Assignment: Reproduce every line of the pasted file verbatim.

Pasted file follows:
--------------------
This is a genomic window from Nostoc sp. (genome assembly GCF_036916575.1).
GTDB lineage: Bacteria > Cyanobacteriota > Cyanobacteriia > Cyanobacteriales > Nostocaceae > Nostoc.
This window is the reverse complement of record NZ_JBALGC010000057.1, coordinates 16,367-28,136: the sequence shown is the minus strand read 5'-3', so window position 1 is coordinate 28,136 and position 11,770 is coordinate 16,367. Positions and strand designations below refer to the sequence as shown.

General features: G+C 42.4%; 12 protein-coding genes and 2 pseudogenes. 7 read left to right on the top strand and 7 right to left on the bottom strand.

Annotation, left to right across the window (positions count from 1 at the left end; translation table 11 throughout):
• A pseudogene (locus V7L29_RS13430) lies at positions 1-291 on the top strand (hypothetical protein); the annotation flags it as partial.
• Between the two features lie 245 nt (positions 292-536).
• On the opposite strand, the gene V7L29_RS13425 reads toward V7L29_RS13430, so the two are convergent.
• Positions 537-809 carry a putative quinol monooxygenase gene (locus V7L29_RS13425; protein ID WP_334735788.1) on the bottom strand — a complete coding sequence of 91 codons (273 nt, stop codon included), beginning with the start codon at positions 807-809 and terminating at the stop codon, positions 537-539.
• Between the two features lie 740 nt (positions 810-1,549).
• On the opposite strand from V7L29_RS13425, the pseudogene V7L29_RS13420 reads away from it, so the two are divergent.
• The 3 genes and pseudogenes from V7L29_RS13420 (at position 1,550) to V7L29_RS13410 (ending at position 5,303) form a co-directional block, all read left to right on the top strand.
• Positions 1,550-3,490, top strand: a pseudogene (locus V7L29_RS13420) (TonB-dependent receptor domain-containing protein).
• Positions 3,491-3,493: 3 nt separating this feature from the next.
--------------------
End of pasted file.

This is a genomic window from Nostoc sp. (genome assembly GCF_036916575.1).
GTDB lineage: Bacteria > Cyanobacteriota > Cyanobacteriia > Cyanobacteriales > Nostocaceae > Nostoc.
This window is the reverse complement of record NZ_JBALGC010000057.1, coordinates 16,367-28,136: the sequence shown is the minus strand read 5'-3', so window position 1 is coordinate 28,136 and position 11,770 is coordinate 16,367. Positions and strand designations below refer to the sequence as shown.

General features: G+C 42.4%; 12 protein-coding genes and 2 pseudogenes. 7 read left to right on the top strand and 7 right to left on the bottom strand.

Annotation, left to right across the window (positions count from 1 at the left end; translation table 11 throughout):
• A pseudogene (locus V7L29_RS13430) lies at positions 1-291 on the top strand (hypothetical protein); the annotation flags it as partial.
• Between the two features lie 245 nt (positions 292-536).
• On the opposite strand, the gene V7L29_RS13425 reads toward V7L29_RS13430, so the two are convergent.
• Positions 537-809 carry a putative quinol monooxygenase gene (locus V7L29_RS13425; protein ID WP_334735788.1) on the bottom strand — a complete coding sequence of 91 codons (273 nt, stop codon included), beginning with the start codon at positions 807-809 and terminating at the stop codon, positions 537-539.
• Between the two features lie 740 nt (positions 810-1,549).
• On the opposite strand from V7L29_RS13425, the pseudogene V7L29_RS13420 reads away from it, so the two are divergent.
• The 3 genes and pseudogenes from V7L29_RS13420 (at position 1,550) to V7L29_RS13410 (ending at position 5,303) form a co-directional block, all read left to right on the top strand.
• Positions 1,550-3,490, top strand: a pseudogene (locus V7L29_RS13420) (TonB-dependent receptor domain-containing protein).
• Positions 3,491-3,493: 3 nt separating this feature from the next.